Essay about The History Of Physician Assisted Suicide

Essay about The History Of Physician Assisted Suicide

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Trying to Play God
A physician’s duty is to their patients to relieve pain and suffering, as well as preserve the dignity of the patient. If a person with a terminal and painful illness is barely mobile, can’t feed themselves, can’t bathe themselves, can’t brush their hair, can’t control their own bodily functions such as using the bathroom, but can request to be assisted in suicide by a physician, then their request should be granted. If the physician refuses due to it being against their religion or believes it is unlawful, then that physician 's duty isn’t being met. If the patient is clearly suffering even with pain medication they are being robbed of their dignity, having to lie in a bed, as others must do everything for them (Bilchik, 1996, p. 18). These patients should be offered a chance to end their pain and suffering in a humane way by euthanasia. This paper will begin by discussing the history of physician assisted suicide. Next, it will examine arguments in favor of such action. Finally the paper will suggest how the law should be written to legalize physician assisted suicide.
The well know pathologist Dr. Kevorkian was undoubtedly the best known assisted suicide advocate in the world. He well-publicized assisted-suicide campaign in 1990 through 1998 (Kevorkian, 1986). He reported ending the lives to approximately one hundred thirty people that were terminally ill and diagnosed as having less than six months to live, and most of the patients were disabled or chronically ill patients (Kevorkian, 1986). During this campaign Dr. Kevorkian became known as Dr. Death. It was said that he was a suicide machine. With this being said to him on his campaign Dr. Kevorkian stated,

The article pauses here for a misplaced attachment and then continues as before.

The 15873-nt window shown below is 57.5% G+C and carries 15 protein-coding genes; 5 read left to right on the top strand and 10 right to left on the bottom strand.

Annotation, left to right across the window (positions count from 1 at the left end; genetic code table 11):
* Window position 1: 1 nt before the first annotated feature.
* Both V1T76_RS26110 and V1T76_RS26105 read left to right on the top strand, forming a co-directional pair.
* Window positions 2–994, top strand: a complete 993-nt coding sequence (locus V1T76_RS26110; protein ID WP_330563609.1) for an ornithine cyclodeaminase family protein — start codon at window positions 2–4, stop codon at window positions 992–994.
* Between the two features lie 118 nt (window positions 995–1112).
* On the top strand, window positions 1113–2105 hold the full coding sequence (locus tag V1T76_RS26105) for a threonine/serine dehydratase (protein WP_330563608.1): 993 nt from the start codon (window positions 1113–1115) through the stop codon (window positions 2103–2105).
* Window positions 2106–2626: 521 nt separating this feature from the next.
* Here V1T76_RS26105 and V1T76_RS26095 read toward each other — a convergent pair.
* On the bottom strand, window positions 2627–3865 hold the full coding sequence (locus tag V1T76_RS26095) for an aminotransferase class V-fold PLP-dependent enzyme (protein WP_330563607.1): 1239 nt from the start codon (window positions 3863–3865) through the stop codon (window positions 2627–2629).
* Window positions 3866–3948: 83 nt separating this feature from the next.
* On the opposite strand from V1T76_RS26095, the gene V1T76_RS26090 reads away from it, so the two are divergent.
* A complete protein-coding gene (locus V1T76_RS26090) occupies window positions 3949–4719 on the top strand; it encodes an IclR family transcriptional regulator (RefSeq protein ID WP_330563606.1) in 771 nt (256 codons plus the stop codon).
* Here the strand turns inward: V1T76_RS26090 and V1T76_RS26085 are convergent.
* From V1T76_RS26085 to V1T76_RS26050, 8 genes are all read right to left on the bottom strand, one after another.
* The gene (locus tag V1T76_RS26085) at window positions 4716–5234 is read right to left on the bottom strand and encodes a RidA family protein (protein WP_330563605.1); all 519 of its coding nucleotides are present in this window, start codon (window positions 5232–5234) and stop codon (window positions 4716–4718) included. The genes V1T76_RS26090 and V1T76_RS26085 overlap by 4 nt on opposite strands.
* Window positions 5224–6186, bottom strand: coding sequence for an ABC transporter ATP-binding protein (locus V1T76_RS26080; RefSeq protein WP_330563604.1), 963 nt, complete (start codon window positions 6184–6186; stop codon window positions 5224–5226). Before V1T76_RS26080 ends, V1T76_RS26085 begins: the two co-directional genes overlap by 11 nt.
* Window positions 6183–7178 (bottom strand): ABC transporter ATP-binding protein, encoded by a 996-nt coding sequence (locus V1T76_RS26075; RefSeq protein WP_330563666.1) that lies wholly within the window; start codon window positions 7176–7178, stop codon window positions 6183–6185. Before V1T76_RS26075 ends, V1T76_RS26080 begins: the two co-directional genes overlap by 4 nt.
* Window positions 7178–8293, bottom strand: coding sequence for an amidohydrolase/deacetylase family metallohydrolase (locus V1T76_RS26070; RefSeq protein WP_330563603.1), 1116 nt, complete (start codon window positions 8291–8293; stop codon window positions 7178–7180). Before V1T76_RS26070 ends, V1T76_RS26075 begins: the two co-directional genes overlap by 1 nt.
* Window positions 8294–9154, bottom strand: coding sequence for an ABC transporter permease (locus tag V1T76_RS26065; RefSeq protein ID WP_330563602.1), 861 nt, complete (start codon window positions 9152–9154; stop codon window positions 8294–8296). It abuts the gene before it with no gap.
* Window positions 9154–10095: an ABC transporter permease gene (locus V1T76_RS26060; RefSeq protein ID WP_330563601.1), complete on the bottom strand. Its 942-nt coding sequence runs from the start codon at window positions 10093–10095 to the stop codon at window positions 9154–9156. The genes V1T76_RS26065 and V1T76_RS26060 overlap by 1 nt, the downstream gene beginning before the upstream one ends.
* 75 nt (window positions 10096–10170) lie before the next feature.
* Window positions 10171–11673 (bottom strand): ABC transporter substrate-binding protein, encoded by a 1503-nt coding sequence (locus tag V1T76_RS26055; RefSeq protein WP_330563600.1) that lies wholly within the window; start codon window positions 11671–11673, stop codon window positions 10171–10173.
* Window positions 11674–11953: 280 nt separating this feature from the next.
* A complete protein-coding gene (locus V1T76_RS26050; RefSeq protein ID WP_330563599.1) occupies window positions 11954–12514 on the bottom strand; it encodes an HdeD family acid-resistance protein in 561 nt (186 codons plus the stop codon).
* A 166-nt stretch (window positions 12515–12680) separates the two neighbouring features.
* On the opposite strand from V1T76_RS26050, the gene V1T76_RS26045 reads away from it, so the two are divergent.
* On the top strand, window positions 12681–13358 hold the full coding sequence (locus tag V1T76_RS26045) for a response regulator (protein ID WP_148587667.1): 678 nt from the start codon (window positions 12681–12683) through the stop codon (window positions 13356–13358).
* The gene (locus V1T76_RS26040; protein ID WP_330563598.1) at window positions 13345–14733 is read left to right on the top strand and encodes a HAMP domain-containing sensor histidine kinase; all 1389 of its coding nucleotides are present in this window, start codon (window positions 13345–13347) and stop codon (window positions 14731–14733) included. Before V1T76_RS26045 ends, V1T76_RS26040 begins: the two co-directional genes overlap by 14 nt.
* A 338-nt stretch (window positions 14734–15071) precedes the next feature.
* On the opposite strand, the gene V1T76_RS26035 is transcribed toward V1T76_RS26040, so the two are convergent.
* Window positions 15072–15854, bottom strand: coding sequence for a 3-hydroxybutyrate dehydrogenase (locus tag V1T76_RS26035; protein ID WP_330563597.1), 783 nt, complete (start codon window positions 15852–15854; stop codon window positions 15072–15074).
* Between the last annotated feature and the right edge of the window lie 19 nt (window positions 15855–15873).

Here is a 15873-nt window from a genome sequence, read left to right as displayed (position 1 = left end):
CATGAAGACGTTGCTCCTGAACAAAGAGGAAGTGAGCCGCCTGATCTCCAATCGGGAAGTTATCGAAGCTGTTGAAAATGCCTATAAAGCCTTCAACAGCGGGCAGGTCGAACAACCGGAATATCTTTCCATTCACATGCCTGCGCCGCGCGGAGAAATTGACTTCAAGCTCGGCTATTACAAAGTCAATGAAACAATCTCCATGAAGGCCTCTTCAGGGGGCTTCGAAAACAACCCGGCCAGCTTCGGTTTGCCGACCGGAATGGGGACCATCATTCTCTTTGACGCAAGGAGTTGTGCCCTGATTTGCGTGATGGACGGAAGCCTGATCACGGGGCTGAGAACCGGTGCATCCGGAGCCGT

I believe that there are people who are healthy ...


... middle of paper ...


... assisted suicide lobby emphasize the importance of personal choice and autonomy. Shouldn’t patients have the right to end their lives? Dignity in Dying patron, Sir Patrick Stewart has argued “We have no control over how we arrive in the world, but at the end of life we should have control over how we leave it.” (Kevorkian, 1986)
A physician’s duty to their patients is to relieve pain and suffering, as well as preserve the dignity of the patient. With all of this being said the quality of life is very important to everyone, and everyone deserves to make their own life decisions. For someone that is terminally-ill that is suffering and only has a few months to live who choose to humanely end their life, and for the people in a vegetative state who have no chance of recovery. As stated by Dr. Kevorkian, “I didn 't do it to end the life. I did it to end the suffering.”

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